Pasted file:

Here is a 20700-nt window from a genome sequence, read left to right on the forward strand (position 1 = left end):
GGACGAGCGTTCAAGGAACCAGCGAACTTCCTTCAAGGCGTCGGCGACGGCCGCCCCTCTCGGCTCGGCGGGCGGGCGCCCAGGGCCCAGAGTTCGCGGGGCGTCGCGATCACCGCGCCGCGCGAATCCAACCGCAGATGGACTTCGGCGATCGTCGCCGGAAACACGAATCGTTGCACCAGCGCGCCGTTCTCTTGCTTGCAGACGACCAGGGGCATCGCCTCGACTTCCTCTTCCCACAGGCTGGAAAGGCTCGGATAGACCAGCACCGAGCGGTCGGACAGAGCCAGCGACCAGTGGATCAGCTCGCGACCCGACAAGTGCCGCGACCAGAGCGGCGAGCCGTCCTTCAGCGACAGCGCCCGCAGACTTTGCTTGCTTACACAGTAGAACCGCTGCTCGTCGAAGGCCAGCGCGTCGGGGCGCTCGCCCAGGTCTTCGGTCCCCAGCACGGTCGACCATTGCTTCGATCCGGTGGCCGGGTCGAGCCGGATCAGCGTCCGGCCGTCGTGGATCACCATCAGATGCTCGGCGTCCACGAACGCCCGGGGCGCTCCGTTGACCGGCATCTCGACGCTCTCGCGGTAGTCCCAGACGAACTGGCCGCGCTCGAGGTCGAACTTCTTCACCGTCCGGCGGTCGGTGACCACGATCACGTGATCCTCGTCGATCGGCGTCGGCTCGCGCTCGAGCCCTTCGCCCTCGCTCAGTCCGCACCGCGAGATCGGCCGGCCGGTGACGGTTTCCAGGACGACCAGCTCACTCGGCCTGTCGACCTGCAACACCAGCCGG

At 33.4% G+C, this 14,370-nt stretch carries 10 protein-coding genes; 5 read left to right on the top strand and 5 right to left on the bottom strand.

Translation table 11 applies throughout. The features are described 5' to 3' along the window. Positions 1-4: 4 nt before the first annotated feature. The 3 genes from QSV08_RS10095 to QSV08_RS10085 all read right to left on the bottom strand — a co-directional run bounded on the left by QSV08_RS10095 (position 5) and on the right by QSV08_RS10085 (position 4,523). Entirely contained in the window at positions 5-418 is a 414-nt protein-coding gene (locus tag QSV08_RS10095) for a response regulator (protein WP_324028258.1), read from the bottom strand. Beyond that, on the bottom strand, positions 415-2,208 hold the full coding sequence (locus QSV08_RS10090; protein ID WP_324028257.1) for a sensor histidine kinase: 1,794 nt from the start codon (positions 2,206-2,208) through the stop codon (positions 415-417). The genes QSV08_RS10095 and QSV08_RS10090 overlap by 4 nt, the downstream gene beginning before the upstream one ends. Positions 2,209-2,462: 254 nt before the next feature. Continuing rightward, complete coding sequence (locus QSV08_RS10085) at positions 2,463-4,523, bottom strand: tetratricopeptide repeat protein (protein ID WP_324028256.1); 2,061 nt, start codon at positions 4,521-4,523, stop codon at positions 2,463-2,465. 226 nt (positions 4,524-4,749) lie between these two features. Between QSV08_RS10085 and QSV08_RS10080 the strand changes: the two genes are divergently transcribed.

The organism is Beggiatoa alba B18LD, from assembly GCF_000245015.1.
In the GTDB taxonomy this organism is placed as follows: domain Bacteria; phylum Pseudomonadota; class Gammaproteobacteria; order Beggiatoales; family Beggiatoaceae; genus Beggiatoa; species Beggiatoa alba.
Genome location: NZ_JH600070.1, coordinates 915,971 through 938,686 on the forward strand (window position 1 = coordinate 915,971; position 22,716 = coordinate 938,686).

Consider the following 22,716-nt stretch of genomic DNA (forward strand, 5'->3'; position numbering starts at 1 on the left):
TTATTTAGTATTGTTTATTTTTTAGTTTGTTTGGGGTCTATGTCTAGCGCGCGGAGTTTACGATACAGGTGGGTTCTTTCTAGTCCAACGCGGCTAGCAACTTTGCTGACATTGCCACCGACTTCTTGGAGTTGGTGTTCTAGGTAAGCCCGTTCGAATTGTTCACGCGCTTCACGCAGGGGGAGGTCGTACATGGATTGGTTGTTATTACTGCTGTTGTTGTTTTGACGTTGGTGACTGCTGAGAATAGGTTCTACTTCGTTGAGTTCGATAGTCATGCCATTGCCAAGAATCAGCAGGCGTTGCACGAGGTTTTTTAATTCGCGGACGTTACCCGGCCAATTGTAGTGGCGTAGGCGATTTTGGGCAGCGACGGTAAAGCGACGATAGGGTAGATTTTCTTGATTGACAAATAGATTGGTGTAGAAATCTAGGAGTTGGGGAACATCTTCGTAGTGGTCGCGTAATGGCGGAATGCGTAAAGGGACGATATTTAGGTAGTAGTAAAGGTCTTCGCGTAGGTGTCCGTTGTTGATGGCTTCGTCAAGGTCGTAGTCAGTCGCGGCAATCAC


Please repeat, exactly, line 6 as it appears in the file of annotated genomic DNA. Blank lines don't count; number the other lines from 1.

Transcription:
In the GTDB taxonomy this organism is placed as follows: domain Bacteria; phylum Pseudomonadota; class Gammaproteobacteria; order Beggiatoales; family Beggiatoaceae; genus Beggiatoa; species Beggiatoa alba.